Theo Ellsworth draws obsessively detailed drawings and self-publishes comics, mini comics, and zines about imaginary people and places. The cosmic imagery, subtle geometry, and implied animism in his works recall the epic, heroic, and odd imagery of Jean “Moebius” Girard, Mayan ruins, and the Nazca lines, filtered through the jam-packed and often psychedelic lens of underground comix from the ’70s. (Ellsworth’s first “real” book, Capacity, was weird, wordy, and wonderful, and published by Secret Acres in 2008.) Taking part in art shows affords the Portland, OR-based artist opportunities to experiment with color, explore larger frames, and let his imagination fly–or spelunk or dive, depending on his mood.


An opening reception for Ellsworth will take place from 6:30 – 10:00 on Saturday, July 28th.

For more information about Ellsworth, GR2, or anything else:
Eric Nakamura

Giant Robot Owner/Publisher

[email protected]

(310) 445 9276


Sparkplug Comics Fundraiser

Dylan Williams started Sparkplug comics. It’s always been quite indie. He passed away and the company is still going. The three books he was working on when he died are still not complete. The fundraiser will help. I’m not posting each Kickstarter or Indiegogo project that comes my way. I get alerted to 5 a week. Each has their merits, well, almost. Some have very little. I’m only posting the rare ones that I have a personal attachment with. I can’t help everyone, but I can help the ones I most want to help. I’ve written about him in the past here at GR. (Dylan Williams)

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Wondercon 2012 Photos

All photos by Dean Gojobori.




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Graphic Novel Renaissance


Graphic Novels are back! Slowly especially with the adults who want something “mature” and not youthful manga for furries. There’s always space for great graphic novels in everyone life, as there’s space for novels. Yet in this article published in Newsweek Daily Beast section, it’s still mostly about retro comics. In the GR world and among our peers, we know this and it’s not talking about 2012 or even 2011, but more so the past 10 years or even more. Spiegelman’s Maus and Satrapi’s Persepolis inevitably get mentioned. Either way, it’s a great primer for those are aren’t caught up in the genre. (thedailybeast – graphic novels)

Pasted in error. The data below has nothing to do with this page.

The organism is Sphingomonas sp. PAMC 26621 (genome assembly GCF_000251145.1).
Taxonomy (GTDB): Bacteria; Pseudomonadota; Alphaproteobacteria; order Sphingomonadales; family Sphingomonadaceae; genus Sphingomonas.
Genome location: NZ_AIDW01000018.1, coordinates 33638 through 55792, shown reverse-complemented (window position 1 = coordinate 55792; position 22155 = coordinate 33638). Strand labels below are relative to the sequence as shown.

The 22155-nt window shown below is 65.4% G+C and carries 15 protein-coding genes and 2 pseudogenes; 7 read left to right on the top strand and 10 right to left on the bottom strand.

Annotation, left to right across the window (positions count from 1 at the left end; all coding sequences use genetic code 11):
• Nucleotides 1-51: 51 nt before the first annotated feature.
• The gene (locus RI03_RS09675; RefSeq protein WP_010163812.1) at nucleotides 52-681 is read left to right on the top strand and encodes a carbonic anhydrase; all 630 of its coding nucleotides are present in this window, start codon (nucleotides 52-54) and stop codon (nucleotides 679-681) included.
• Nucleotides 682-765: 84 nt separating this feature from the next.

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Beijing Comics Artist Tells the History of China

5000 years of China via comics in 125 pages?! How? In an interview with the Global Times, The opening line of the book is, “After 17,434 natural disasters, 3,791 massive wars, 663 emperors and 95 dynasties, the 5,000-year civilization lives on.” Comics artist Liu Jing explains his thought process and hopefully it’ll be a book that’ll teach and entertain at the same time. (Global Times – Liu Jing) (  - Liu Jing)



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Adrian Tomine Talks 12th Installment of Optic Nerve

Adrian Tomine talks about his comic, Optic Nerve #12. The latest installment. He talks about the changes in his own life and the changes in his new stories. Some thing you can’t run away from even when he tries to make things different. Tomine mentions that his stories might be him spread throughout the characters and not just the one who looks like him. He talks a bit about Shortcomings and also the new characters. (Optic Nerve 12) (scpr – Tomine)


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Long Beach Comic Con Photos

Thanks to Dean Gojobori





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Giant Robot 2 Robots Artist: Eleanor Davis

Eleanor Davis is a cartoonist and illustrator who’s work has appeared in Fantagraphics compilations, graphic novels for kids, and at art exhibitions. Her work is the type of work that you can see, be puzzled by, and then come to enjoy. We’ve hosted in her numerous exhibitions, and her pieces in the Robots exhibition are monochromatic portraits of Robot people.



Below is this beautiful print with girls and horses! It’s available here. Davis has two websites where you can see his works. Doing-fine and her blog is here.

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Giant Robot 2 Robots Artist Junko Mizuno


Junko Mizuno is a manga artist from Japan now living in San Francisco. We interviewed her for Giant Robot magazine years ago at a time when she hardly spoke English. Now, she speaks English without issues and is busy exploring her comics and artwork. For GR2′s Robots exhibition, we have original pages of a special Japanese edition of Pure Trance. They’re all drawn by hand with some Zipatone added for shading. We have some of these pages available here.




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Giant Robot 2 Robots Artist – Andrice Arp

Photos by Joshin Yamada. Chris Cilla, Reklaw, Dylan Williams, Tim Goodyear, and Andrice Arp at the Stumptown Comics Festival in 2007.

That’s Andrice Arp at bottom right with our friend and late Dylan Williams at her left. Arp is an indie comics publisher and illustrator. She’s quietly appeared in numerous Giant Robot exhibitions and demands little, but always produces something fun and interesting. She paints meticulously and has a character style that’s all her own. Some of you will recognize her work from the website. That illustration is below. Recognize her work now?



Her piece in GR2′s Robots exhibition, Robot Kitten sold, however we do stock issues of Mome at the low price of $8 where she contributes her comic work. Arp sells a variety of her work both handcrafted, printed, and painted on etsy as well. This is her page.